Why Should My Business Take a Look at “As a Service”?

As-a-Service-2It’s interesting how people view the “pay as you go” or “as a service” models, especially in today’s market. For the younger generation coming into the marketplace, it is a given. Netflix, AWS, Azure, Salesforce, O365, and Google Docs are just a few of the well understood “as a service” models that the younger generation readily accepts. So, why is it that while some businesses are looking at adoption of the “as a service” offerings and models, there is still reticence to adopt them? In conversations over the earlier part of the year there have been some common themes that have arisen: loss of control, security/compliance, and previous investments are just a few. It seems that in today’s market, the positives of “as a service” models far outweigh the cons. Predictability, flexibility, and simplicity are sometimes overlooked.

Loss of control seems to be the biggest issue. In that vein, concerns of security, automatic upgrades and the ability to know “where is my data?” are usually voiced. Location of your data can be mitigated by implementing a solid backup plan; yes – a backup plan for an “as a service offering”. If your data is in the cloud you need to look at the terms and details of the service from your provider to make sure the data is backed up. If not, it is indeed your responsibility. Oftentimes you can leverage existing equipment with additional software to back-up your cloud data.

The “What if they get breached?” question usually is the center of the security/compliance concern. The corollary to that should be: “What if you get breached?” Most security experts will tell you that it is not if you get breached, but a matter of when it will happen. For “as a service” offerings, security is paramount. They will normally be equally or more diligent regarding security than your business. They have to be. That said, you should review the security in place for the service and ensure it meets your standards and needs. If it does not, most offerings can be augmented with cloud based or external offerings that will give you what you need. Also, if you are backing up the data, you can minimize impacts and optimize recovery time.

Compliance is always a concern for businesses. Mitigating compliance concerns is as simple as asking the provider. In many cases they will be able to meet your needs. The compliant offering may cost more, but that is no different than systems you manage today.

Current investments are a legitimate concern. The way to mitigate the cost recovery for hard assets is to look at means to repurpose or ensure that you won’t be re-investing in them. If you have 3 years of useful life remaining, consider leveraging “as a service” to handle growth or look at re-purposing your existing gear as a backup. Creativity wins the day here.

Regarding automatic upgrades, to be honest, I really don’t understand the concerns unless you have expansive integrations with other “as a service” offerings that may no remain in lock step. Automatic upgrades are a positive in my mind. Why? There is no effort or very minimal on your staff to do the upgrade, it just happens at the announced time and your team logs in to verify the service is working.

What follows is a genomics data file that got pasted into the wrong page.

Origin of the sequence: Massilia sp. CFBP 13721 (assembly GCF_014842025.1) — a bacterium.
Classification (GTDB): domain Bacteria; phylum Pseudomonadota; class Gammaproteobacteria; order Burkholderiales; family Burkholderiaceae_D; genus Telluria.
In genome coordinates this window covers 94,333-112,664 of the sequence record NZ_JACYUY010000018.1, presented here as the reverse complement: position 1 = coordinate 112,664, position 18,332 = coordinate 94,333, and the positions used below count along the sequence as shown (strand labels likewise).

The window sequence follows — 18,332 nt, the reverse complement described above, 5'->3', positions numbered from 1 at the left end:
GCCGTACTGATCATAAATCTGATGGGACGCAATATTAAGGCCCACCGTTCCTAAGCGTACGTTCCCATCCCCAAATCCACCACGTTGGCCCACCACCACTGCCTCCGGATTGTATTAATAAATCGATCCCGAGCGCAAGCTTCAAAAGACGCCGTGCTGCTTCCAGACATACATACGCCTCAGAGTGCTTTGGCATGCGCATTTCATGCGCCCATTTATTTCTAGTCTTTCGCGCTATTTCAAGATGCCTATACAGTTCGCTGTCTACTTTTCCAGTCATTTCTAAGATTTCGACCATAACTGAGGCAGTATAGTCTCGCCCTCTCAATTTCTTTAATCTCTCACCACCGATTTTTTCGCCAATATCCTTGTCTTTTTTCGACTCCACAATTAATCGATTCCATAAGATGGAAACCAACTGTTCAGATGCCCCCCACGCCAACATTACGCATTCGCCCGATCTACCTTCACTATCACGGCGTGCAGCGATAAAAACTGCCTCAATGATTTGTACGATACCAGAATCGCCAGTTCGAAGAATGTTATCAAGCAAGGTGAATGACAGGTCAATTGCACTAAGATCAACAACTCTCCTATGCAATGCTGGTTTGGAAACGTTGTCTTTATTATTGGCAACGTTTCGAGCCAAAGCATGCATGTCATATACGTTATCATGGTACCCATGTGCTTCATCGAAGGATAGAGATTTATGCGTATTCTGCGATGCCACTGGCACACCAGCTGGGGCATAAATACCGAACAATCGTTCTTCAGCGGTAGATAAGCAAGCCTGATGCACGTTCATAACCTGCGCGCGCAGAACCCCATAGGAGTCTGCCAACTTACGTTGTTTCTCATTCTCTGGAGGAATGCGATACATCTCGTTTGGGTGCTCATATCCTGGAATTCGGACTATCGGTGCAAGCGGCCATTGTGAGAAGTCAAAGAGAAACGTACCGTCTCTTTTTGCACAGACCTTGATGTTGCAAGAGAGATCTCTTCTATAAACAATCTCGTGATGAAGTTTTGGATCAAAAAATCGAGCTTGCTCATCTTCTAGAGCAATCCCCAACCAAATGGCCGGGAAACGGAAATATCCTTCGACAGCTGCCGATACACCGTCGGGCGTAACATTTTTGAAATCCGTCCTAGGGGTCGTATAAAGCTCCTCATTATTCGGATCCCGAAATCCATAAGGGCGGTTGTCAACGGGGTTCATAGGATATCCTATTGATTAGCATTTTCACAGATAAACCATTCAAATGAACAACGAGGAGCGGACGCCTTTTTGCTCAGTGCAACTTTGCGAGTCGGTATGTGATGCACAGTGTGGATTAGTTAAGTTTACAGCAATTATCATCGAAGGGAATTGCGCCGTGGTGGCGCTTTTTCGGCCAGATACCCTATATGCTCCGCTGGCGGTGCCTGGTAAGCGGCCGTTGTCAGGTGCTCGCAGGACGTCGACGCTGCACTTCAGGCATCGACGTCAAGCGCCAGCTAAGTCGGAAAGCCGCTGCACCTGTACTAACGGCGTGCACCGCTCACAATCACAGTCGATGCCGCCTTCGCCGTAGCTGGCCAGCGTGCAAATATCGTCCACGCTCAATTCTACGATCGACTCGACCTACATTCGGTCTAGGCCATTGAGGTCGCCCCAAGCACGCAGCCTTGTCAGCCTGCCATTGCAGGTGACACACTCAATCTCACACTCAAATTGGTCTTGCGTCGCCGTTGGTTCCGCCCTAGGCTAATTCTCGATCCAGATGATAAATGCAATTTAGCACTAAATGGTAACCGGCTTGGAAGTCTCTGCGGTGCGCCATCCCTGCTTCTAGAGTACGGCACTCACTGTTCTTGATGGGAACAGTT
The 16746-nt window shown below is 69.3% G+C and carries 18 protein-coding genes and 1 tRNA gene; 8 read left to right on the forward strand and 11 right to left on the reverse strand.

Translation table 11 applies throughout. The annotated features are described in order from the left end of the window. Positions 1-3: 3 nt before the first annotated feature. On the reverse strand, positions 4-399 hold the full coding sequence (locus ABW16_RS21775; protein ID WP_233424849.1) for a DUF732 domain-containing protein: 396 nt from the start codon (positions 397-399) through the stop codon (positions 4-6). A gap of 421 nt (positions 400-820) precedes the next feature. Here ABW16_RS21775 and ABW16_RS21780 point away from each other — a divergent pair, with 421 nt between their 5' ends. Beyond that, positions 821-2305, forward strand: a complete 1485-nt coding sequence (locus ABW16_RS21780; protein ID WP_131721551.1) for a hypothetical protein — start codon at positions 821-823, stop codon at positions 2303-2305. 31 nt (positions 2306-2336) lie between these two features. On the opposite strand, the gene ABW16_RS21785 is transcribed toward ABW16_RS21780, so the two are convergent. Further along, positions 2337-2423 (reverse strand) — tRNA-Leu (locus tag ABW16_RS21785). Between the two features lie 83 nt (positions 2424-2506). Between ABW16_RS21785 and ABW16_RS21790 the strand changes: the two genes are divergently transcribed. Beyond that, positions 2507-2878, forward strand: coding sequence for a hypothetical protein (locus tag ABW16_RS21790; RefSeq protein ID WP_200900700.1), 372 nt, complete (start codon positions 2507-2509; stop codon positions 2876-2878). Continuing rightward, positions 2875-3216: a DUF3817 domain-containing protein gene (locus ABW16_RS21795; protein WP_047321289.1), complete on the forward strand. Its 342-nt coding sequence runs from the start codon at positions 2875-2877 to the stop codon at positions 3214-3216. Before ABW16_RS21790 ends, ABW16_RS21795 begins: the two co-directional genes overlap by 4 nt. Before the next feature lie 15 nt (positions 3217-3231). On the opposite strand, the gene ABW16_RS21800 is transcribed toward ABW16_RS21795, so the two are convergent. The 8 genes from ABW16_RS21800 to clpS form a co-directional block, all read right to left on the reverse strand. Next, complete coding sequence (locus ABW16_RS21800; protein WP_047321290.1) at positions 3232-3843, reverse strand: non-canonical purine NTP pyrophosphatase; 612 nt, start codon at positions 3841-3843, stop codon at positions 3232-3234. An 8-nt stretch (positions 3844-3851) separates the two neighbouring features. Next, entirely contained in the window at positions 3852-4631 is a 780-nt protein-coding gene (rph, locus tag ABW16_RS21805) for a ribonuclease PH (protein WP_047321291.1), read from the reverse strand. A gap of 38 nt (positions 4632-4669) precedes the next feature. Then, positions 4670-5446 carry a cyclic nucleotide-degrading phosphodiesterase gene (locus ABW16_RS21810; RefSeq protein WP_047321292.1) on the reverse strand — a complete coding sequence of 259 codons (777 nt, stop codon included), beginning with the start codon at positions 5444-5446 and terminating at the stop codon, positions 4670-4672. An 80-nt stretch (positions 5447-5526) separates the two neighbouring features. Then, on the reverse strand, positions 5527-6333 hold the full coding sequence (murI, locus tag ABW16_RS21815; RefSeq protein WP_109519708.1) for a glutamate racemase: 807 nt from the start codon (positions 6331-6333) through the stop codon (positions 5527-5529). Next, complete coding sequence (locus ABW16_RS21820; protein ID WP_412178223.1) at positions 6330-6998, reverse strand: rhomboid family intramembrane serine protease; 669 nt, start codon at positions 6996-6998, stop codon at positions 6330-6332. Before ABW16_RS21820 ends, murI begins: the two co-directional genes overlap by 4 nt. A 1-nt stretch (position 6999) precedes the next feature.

Now let’s talk about the positives for “as a service” offerings.

Predictability: You know your costs up front and what they will be for the next year. If you are expecting growth, you can easily plan for it with a linear cost structure. Your CFO will love you.


Flexibility: You have a sudden spike in business, and need additional resources to handle them. Instead of looking at hardware purchases and more time from already over utilized IT staff to expand hard assets to meet the need, you simply buy additional end points and call your provider to expand as needed. Conversely, if you have a decline, you are not riding out an investment in fixed cost assets. You can tune the service to the needs and levels required by your business.

Simplicity: In general, you will minimize the man hours required to manage a service currently provided by internal hardware and internal resources. You will also see a reduction in time to from a maintenance perspective, as upgrades and patching are not required. Your staff will generally see a net increase in time for proactive activities vs. reactive. Furthermore, most often you do not have to pay for new features; they are introduced and offered without additional cost. The providers want you to stay with them so this keeps you happy.

So the era of “as a service” or “pay as you go” is coming. Many applications are being written for the cloud as a service, so feature parity may not be the same for traditional versions. If you are not already on the path, you should be considering it, I am sure your competitors are.

Noel-Barber-11Noel Barber is a veteran of the IT industry and serves as the Vice President of Professional Services at ABS. In addition to staying on top of industry trends and changes, Noel works to ensure ABS continuously brings the best technology solutions to our clients.